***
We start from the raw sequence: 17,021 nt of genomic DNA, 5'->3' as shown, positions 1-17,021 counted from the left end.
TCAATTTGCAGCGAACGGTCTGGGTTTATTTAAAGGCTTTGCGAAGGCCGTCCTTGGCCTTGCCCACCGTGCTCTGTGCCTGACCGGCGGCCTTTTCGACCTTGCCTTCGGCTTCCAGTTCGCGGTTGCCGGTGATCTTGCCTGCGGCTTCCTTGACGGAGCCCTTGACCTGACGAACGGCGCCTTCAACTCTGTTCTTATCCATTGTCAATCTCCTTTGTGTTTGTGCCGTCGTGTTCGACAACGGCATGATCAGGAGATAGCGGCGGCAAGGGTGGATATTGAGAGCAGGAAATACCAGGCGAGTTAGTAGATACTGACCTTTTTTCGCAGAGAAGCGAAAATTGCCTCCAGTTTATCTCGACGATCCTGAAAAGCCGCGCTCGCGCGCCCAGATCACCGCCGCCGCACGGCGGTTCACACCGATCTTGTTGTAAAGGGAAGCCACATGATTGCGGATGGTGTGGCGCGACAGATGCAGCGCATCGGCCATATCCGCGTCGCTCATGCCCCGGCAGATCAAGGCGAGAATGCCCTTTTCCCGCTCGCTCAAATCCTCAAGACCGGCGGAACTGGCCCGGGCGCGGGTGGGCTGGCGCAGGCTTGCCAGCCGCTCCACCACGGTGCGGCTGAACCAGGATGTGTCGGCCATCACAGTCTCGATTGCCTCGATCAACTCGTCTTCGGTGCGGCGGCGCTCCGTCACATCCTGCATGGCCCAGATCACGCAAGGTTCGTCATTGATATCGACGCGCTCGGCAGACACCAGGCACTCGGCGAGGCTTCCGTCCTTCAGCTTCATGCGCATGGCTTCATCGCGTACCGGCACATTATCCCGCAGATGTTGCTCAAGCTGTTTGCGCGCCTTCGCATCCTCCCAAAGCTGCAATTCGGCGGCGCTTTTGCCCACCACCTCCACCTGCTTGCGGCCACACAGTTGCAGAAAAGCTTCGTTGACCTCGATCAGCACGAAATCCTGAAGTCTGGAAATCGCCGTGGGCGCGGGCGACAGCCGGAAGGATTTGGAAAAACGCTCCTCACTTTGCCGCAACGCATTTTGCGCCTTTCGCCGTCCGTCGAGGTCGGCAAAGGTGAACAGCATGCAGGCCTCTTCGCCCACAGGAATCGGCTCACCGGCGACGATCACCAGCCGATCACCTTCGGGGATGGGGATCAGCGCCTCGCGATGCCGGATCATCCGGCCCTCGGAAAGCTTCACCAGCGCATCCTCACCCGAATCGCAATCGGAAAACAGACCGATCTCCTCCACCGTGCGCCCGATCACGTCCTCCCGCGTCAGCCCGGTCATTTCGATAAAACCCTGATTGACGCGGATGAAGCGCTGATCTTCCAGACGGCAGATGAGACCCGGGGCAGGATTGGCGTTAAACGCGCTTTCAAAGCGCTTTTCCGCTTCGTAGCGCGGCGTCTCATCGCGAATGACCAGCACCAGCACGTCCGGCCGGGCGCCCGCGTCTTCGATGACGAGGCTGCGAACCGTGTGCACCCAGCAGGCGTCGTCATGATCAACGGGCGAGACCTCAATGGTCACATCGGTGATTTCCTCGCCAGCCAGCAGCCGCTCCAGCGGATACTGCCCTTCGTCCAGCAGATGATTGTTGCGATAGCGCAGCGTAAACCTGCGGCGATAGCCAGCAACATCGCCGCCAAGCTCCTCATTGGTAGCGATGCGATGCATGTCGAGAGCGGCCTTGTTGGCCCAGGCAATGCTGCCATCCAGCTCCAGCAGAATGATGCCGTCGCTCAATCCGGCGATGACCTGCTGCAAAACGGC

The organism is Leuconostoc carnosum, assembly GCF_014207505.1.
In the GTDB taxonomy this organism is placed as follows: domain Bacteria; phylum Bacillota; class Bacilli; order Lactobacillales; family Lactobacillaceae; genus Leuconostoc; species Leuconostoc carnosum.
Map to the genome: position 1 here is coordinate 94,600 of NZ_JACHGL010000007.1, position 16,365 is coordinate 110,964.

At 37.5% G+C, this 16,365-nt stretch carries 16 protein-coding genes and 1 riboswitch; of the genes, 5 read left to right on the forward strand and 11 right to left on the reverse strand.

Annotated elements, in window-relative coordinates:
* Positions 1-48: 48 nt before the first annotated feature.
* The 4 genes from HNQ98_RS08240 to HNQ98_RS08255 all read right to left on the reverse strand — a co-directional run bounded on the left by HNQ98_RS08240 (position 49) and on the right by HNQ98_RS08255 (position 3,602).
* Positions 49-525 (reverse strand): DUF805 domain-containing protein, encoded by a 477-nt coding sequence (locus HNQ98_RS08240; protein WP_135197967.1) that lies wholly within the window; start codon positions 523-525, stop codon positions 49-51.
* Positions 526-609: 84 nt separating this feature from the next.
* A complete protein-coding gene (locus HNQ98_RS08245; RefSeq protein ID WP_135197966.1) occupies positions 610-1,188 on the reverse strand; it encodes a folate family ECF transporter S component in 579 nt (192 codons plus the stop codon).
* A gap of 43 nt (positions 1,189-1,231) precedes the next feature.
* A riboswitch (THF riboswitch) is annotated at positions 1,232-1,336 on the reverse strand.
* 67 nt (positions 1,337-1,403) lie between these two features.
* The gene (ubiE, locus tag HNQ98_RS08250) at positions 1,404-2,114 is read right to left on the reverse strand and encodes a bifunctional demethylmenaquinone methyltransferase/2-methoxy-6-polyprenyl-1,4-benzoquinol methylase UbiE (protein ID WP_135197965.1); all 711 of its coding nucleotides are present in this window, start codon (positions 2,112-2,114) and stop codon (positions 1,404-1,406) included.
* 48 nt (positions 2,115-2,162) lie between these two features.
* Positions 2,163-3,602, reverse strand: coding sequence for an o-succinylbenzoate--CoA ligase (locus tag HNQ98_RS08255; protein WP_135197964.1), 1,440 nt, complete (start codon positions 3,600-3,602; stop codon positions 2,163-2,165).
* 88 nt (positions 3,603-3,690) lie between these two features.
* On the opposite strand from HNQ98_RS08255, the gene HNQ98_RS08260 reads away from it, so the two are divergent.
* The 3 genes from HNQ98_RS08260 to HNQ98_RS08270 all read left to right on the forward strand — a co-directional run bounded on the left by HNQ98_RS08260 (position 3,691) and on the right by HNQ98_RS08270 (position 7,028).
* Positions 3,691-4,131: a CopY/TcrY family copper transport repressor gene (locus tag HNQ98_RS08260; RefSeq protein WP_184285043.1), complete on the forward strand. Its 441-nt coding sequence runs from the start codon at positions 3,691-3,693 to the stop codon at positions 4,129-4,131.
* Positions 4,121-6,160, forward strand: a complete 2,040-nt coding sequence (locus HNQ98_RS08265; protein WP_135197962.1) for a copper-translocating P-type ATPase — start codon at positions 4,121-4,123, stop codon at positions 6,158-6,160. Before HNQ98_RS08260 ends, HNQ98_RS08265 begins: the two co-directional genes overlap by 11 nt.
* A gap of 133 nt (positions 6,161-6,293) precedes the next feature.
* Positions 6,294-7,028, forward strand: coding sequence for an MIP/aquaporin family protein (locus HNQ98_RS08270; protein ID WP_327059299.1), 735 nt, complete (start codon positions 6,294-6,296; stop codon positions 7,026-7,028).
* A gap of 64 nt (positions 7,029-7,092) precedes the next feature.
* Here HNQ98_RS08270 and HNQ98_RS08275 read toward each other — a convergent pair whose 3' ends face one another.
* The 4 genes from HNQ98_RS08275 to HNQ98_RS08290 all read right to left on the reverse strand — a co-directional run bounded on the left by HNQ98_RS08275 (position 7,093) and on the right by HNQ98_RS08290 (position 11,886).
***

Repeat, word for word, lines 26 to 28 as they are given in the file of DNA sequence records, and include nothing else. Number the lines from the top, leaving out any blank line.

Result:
* A gap of 64 nt (positions 7,029-7,092) precedes the next feature.
* Here HNQ98_RS08270 and HNQ98_RS08275 read toward each other — a convergent pair whose 3' ends face one another.
* The 4 genes from HNQ98_RS08275 to HNQ98_RS08290 all read right to left on the reverse strand — a co-directional run bounded on the left by HNQ98_RS08275 (position 7,093) and on the right by HNQ98_RS08290 (position 11,886).